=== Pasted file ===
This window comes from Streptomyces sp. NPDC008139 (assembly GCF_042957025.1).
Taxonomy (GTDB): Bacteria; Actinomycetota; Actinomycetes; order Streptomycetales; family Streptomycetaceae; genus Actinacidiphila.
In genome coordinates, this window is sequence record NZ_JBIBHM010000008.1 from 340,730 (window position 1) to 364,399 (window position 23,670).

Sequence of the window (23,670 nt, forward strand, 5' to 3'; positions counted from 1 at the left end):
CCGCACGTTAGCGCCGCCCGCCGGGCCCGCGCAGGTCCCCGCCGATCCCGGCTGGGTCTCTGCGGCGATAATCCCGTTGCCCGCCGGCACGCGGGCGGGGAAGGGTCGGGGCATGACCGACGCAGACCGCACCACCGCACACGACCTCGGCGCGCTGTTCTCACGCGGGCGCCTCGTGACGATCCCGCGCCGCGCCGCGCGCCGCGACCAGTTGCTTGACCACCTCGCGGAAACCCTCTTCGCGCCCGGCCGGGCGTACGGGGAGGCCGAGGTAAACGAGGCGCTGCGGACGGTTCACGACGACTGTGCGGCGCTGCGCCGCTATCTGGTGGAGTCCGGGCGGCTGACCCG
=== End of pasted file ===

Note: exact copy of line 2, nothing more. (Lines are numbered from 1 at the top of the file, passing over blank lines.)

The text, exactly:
Taxonomy (GTDB): Bacteria; Actinomycetota; Actinomycetes; order Streptomycetales; family Streptomycetaceae; genus Actinacidiphila.